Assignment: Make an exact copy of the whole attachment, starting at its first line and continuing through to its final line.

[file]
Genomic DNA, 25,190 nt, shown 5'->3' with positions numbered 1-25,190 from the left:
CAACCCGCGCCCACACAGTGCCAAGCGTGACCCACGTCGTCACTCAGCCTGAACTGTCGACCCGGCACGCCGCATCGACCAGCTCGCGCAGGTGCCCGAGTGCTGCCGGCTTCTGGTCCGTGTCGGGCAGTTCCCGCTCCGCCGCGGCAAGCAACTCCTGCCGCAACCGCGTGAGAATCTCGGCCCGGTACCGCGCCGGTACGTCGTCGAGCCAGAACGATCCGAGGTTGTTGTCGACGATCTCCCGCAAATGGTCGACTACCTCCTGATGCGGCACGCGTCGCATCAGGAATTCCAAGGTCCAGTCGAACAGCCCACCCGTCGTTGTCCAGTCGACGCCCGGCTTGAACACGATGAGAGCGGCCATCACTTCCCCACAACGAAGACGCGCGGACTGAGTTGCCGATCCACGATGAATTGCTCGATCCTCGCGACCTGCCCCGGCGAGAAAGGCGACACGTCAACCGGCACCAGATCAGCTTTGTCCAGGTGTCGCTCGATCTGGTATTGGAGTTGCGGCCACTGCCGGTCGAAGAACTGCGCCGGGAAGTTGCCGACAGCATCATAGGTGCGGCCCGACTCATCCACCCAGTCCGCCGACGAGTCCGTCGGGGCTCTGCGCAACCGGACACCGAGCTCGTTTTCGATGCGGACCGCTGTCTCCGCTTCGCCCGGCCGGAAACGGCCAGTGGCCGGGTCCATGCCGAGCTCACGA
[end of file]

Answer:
Genomic DNA, 25,190 nt, shown 5'->3' with positions numbered 1-25,190 from the left:
CAACCCGCGCCCACACAGTGCCAAGCGTGACCCACGTCGTCACTCAGCCTGAACTGTCGACCCGGCACGCCGCATCGACCAGCTCGCGCAGGTGCCCGAGTGCTGCCGGCTTCTGGTCCGTGTCGGGCAGTTCCCGCTCCGCCGCGGCAAGCAACTCCTGCCGCAACCGCGTGAGAATCTCGGCCCGGTACCGCGCCGGTACGTCGTCGAGCCAGAACGATCCGAGGTTGTTGTCGACGATCTCCCGCAAATGGTCGACTACCTCCTGATGCGGCACGCGTCGCATCAGGAATTCCAAGGTCCAGTCGAACAGCCCACCCGTCGTTGTCCAGTCGACGCCCGGCTTGAACACGATGAGAGCGGCCATCACTTCCCCACAACGAAGACGCGCGGACTGAGTTGCCGATCCACGATGAATTGCTCGATCCTCGCGACCTGCCCCGGCGAGAAAGGCGACACGTCAACCGGCACCAGATCAGCTTTGTCCAGGTGTCGCTCGATCTGGTATTGGAGTTGCGGCCACTGCCGGTCGAAGAACTGCGCCGGGAAGTTGCCGACAGCATCATAGGTGCGGCCCGACTCATCCACCCAGTCCGCCGACGAGTCCGTCGGGGCTCTGCGCAACCGGACACCGAGCTCGTTTTCGATGCGGACCGCTGTCTCCGCTTCGCCCGGCCGGAAACGGCCAGTGGCCGGGTCCATGCCGAGCTCACGA